Another Christianna Brand book is on my own list, TOUR DE FORCE which I loved. But I haven’t read DEATH OF JEZEBEL.

    I did read the Harry Potter book but I don’t classify the Potter books as mysteries though they are, in fact, simply thrilling, especially the last few books. (I disagree with your assessment on them by the way.) Don’t remember the Goblet of Fire book much. That’s the problem with folks my age, books don’t linger long in the brain.

    That’s why I’m always surprised when I manage to actually remember a book’s plot or characters.

    Time for me to reread CURTAIN. Haven’t read it in years. So thanks for the reminder. 🙂

    • Hi Yvette. Thanks for dropping by. I’m on a bit of a mystery computer game kick at the moment but I’ve got some more Christie and Christianna Brand posts lined up!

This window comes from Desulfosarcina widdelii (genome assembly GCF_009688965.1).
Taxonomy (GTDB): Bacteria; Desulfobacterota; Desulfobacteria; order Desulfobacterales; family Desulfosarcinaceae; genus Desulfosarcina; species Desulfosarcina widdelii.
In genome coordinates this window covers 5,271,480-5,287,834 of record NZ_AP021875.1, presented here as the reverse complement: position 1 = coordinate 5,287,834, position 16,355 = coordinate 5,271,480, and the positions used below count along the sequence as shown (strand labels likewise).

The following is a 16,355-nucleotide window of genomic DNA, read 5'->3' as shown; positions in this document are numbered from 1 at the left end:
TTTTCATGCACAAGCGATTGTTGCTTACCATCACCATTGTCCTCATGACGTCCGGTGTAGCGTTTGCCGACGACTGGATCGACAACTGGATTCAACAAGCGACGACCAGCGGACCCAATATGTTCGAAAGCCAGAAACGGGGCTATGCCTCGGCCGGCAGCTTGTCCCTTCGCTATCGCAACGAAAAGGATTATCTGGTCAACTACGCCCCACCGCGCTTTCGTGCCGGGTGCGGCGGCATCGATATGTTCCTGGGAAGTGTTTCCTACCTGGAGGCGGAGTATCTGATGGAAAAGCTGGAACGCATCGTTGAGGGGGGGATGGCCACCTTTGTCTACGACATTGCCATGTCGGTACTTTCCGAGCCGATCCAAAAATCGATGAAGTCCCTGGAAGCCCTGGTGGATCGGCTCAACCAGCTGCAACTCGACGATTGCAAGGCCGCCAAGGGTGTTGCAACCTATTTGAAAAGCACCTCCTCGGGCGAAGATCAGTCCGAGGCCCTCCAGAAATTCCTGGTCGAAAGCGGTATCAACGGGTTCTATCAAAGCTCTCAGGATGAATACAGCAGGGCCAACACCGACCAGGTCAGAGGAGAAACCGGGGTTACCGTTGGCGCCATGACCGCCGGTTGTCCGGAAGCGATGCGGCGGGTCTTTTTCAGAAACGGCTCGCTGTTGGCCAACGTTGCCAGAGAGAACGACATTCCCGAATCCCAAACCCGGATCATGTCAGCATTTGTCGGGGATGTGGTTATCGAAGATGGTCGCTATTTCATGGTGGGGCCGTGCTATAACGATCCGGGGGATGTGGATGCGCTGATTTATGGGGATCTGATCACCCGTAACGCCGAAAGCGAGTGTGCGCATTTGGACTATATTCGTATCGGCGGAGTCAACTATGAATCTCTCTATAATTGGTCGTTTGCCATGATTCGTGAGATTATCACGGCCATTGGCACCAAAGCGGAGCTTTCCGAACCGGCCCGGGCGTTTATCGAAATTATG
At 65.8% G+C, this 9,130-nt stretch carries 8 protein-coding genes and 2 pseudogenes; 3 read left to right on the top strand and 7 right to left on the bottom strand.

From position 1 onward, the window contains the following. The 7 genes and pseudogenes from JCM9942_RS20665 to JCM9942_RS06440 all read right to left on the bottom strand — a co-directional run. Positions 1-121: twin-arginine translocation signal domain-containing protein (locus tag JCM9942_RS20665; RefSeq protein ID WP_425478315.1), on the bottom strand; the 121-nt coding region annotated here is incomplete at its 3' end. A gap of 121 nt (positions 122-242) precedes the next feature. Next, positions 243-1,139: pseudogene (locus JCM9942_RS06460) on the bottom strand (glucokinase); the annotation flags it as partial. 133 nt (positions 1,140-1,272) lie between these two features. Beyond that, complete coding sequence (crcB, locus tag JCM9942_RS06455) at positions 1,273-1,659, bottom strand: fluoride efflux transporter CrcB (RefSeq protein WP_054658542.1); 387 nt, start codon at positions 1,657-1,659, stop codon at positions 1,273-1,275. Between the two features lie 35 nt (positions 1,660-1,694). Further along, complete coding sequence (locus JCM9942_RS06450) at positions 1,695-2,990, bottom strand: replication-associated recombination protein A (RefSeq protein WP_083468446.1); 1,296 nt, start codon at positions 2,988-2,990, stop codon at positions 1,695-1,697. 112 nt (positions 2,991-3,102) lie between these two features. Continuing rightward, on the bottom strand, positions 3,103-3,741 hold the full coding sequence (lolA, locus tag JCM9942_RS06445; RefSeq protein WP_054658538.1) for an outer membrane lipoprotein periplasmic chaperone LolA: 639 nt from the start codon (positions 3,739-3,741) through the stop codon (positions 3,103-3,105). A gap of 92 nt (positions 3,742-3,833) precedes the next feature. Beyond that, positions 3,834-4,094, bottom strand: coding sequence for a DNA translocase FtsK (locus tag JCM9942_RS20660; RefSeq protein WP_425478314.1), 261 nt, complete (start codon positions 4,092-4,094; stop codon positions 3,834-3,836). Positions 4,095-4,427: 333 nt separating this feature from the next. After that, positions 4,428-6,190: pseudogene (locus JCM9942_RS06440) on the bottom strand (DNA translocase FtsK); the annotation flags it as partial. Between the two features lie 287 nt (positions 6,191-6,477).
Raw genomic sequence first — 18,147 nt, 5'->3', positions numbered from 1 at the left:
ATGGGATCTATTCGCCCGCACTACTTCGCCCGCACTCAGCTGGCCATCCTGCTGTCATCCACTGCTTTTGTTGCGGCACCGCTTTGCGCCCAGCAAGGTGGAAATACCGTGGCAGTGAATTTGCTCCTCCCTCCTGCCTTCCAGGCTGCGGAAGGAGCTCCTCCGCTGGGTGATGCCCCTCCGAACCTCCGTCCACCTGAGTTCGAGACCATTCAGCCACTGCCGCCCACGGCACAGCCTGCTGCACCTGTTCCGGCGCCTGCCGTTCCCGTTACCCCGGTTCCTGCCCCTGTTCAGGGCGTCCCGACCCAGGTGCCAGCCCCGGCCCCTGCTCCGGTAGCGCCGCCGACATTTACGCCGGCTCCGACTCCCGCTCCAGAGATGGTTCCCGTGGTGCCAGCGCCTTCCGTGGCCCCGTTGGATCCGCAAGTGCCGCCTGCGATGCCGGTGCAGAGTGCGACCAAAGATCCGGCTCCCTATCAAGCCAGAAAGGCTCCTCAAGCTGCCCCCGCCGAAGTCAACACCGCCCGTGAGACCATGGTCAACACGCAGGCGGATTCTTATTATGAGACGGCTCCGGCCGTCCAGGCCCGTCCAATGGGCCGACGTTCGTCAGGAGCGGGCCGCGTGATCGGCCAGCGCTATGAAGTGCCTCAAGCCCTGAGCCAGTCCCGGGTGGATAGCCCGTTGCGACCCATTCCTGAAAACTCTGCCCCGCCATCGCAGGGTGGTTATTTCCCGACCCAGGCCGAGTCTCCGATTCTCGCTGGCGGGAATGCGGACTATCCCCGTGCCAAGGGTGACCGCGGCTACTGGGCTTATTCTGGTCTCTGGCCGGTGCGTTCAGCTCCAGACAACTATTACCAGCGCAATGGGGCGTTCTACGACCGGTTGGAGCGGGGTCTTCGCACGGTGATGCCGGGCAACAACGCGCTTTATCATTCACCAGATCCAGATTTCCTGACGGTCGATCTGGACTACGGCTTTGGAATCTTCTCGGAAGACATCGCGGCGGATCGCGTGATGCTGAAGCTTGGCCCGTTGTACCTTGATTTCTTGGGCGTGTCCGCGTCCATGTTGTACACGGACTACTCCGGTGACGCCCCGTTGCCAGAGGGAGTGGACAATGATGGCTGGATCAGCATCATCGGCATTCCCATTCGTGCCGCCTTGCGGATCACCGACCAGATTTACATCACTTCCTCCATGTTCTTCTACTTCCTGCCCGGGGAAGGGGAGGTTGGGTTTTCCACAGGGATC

It’s a shame that Death of Jezebel is so hard to track down. I also enjoyed Tour De Force a lot, but I think the solution is just a bit too unfair to make it onto this list. It’s a wonderful surprise, but it’s pretty hard to swallow in retrospect.

      I think you’ll enjoy the Suchet version of Death on the Nile. It treats the source material a lot more reverently than the earlier film did, and the result is something with genuine heart.

  4. Rich, I know you said you’re busy at the moment, but I just want to let you know that I only recently saw “Who Shot Mr. Burns?” for the first time, and quite enjoyed it. (I’m not a great fan of The Simpsons, to be honest–yes, I know, I’m weird! 🙂 )

    I loved the sundial clue (which is why I was a bit annoyed at its negation in the ending) and the (very funny) “candy from a baby” clue. (I don’t find Homer or the Simpson family themselves all that funny, but Mr. Burns is a hoot.)

    While I agree with most of what you wrote, I was wondering about the “efficiency of construction” bit, because the musical number halfway through Part II (Tito Puente, if I’m remembering correctly?) somewhat annoyed me. Unless it had a clue that I’m missing?

    Karl